But if we are not given to poetry reading when a friend or loved one passes (though it might be a good time to start), and instead feel shuttered in with our grief and heartache, we are following the wisdom of more than one species if we attend a memorial service or exchange memories with friends at a wake or funeral (in recent years, biologists have even discovered animal species, like elephants, who mourn their dead and in a sense “pass by the casket” by touching and caressing the remains of their fallen comrades). This community activity not only acknowledges the loss of a unique individual, but also allows a gathering together around the now empty space and the forging of new bonds across it amongst those remaining, where the person now absent in the flesh will always have a place in the spirit.
Though there are times when nothing seems to serve to break through the sense of loss and futility attendant upon the death of a beloved fellow being, yet our resource is always to look to others and trust them to help us occupy ourselves with those who still live. If we live in the spirit of those loved ones gone, we will relinquish them in the body and attempt to live the rest of our own lives as they would have enjoyed seeing us do, thus fulfilling the promise of their previous relationship with us: they would want to be mourned, but they would not want us to let others down who might benefit from us acting well and truly in the spirit they created in us.
I lost my father to cancer when I was eleven and a half, and I can remember walking through my days at the first feeling paralyzed and inert, even though my mother had told me a few months before that the prognosis was not good. But no one could say anything to break through my wall of grief (I didn’t know much about Shakespeare or Donne then, and chances are they might not have helped at first). It took a sympathetic aunt whom I rarely saw and my mother saying “It’s all right to cry, Vicki,” to start the (sometimes long) process of grieving in me. For some reason, there was an attached feeling of shame to no longer having a father that I was hard put to it to shake. After I once got through the “stiff upper lip” routine at the late age of forty-three or so, however, I realized how much I had missed of the community and friendship I might have had with other people who mourned my father: I would thus wish for anyone who has lost someone that they might have the sense I lacked as a person growing up, and that they might rely upon those still living to forge strong bonds around the protected emotional areas of losses to death.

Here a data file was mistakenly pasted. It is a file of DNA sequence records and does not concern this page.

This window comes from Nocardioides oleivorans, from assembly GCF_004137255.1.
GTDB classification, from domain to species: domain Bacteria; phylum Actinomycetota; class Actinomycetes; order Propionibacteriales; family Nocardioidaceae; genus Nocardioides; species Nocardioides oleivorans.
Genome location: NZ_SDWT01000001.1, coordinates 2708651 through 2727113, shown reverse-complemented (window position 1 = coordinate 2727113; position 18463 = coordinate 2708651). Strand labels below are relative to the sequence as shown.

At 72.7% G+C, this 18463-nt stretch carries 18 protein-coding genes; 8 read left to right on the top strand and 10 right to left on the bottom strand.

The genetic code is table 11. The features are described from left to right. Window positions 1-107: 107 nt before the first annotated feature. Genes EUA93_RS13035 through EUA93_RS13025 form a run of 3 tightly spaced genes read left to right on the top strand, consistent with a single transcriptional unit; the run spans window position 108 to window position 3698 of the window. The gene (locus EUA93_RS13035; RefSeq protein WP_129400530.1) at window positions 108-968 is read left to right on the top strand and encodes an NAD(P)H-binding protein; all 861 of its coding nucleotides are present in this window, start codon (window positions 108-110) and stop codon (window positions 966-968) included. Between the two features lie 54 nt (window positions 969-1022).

Remember, the dead were not always dead or ill or injured: they were often happy and achieving and full of all the life of the world around them. Remember them that way, as they are likely to be remembering you from whatever corner of the universe they are in now. That’s the way truly to have a connection with the infinite, as it is found in other people.
2 responses to “When people die–the thoughts and grief that are called forth from us when we lose friends….”
Thank you for this meditation, Victoria. It touched me. I loved the way you moved from the highest expression in literature of this pervasive problem, our mortal nature, to your own experience of loss, and your mature attempt to resolve it.
And thank you for reading, Richard. I don’t deserve the main credit for the insights herein, however: I have garnered some of these insights from the examples of some friends, who have taught me better ways than to turn my back on grief. Through noting how they conduct themselves when faced with losses, I feel more competent to deal with my own. Shakespeare and Donne have always been there, of course, but I see them as key now, whereas before they were just “famous poets.”